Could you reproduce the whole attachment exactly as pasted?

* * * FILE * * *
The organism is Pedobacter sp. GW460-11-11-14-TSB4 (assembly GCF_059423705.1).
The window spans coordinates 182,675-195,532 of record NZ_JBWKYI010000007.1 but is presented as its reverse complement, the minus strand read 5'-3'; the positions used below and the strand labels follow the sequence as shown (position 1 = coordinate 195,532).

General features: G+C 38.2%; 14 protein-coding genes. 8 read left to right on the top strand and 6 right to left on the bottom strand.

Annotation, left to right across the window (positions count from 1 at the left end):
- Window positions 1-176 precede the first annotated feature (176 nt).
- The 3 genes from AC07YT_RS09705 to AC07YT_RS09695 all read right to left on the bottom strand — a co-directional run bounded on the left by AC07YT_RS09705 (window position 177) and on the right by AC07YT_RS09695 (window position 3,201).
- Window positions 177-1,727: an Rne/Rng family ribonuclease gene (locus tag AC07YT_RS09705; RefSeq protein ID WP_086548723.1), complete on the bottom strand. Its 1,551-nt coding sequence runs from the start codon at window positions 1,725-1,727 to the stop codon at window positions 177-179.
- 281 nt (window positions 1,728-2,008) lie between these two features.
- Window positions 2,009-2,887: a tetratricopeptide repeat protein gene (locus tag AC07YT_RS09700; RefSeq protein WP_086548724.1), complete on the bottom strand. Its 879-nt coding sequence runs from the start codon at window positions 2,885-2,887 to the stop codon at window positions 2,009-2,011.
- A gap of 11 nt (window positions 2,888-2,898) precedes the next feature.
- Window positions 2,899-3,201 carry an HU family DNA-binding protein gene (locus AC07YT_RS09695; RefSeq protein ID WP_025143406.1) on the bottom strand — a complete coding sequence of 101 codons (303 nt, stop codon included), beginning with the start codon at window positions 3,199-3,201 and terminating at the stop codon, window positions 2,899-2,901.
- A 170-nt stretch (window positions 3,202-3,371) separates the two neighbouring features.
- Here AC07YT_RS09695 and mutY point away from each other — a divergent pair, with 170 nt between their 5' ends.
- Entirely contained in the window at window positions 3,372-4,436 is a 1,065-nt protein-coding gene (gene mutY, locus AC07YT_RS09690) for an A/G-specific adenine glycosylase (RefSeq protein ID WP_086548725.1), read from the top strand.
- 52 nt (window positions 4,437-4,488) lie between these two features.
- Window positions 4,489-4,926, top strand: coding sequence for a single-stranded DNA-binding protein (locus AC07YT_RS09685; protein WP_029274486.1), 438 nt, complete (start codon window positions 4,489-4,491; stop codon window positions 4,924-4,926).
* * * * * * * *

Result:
The organism is Pedobacter sp. GW460-11-11-14-TSB4 (assembly GCF_059423705.1).
The window spans coordinates 182,675-195,532 of record NZ_JBWKYI010000007.1 but is presented as its reverse complement, the minus strand read 5'-3'; the positions used below and the strand labels follow the sequence as shown (position 1 = coordinate 195,532).

General features: G+C 38.2%; 14 protein-coding genes. 8 read left to right on the top strand and 6 right to left on the bottom strand.

Annotation, left to right across the window (positions count from 1 at the left end):
- Window positions 1-176 precede the first annotated feature (176 nt).
- The 3 genes from AC07YT_RS09705 to AC07YT_RS09695 all read right to left on the bottom strand — a co-directional run bounded on the left by AC07YT_RS09705 (window position 177) and on the right by AC07YT_RS09695 (window position 3,201).
- Window positions 177-1,727: an Rne/Rng family ribonuclease gene (locus tag AC07YT_RS09705; RefSeq protein ID WP_086548723.1), complete on the bottom strand. Its 1,551-nt coding sequence runs from the start codon at window positions 1,725-1,727 to the stop codon at window positions 177-179.
- 281 nt (window positions 1,728-2,008) lie between these two features.
- Window positions 2,009-2,887: a tetratricopeptide repeat protein gene (locus tag AC07YT_RS09700; RefSeq protein WP_086548724.1), complete on the bottom strand. Its 879-nt coding sequence runs from the start codon at window positions 2,885-2,887 to the stop codon at window positions 2,009-2,011.
- A gap of 11 nt (window positions 2,888-2,898) precedes the next feature.
- Window positions 2,899-3,201 carry an HU family DNA-binding protein gene (locus AC07YT_RS09695; RefSeq protein ID WP_025143406.1) on the bottom strand — a complete coding sequence of 101 codons (303 nt, stop codon included), beginning with the start codon at window positions 3,199-3,201 and terminating at the stop codon, window positions 2,899-2,901.
- A 170-nt stretch (window positions 3,202-3,371) separates the two neighbouring features.
- Here AC07YT_RS09695 and mutY point away from each other — a divergent pair, with 170 nt between their 5' ends.
- Entirely contained in the window at window positions 3,372-4,436 is a 1,065-nt protein-coding gene (gene mutY, locus AC07YT_RS09690) for an A/G-specific adenine glycosylase (RefSeq protein ID WP_086548725.1), read from the top strand.
- 52 nt (window positions 4,437-4,488) lie between these two features.
- Window positions 4,489-4,926, top strand: coding sequence for a single-stranded DNA-binding protein (locus AC07YT_RS09685; protein WP_029274486.1), 438 nt, complete (start codon window positions 4,489-4,491; stop codon window positions 4,924-4,926).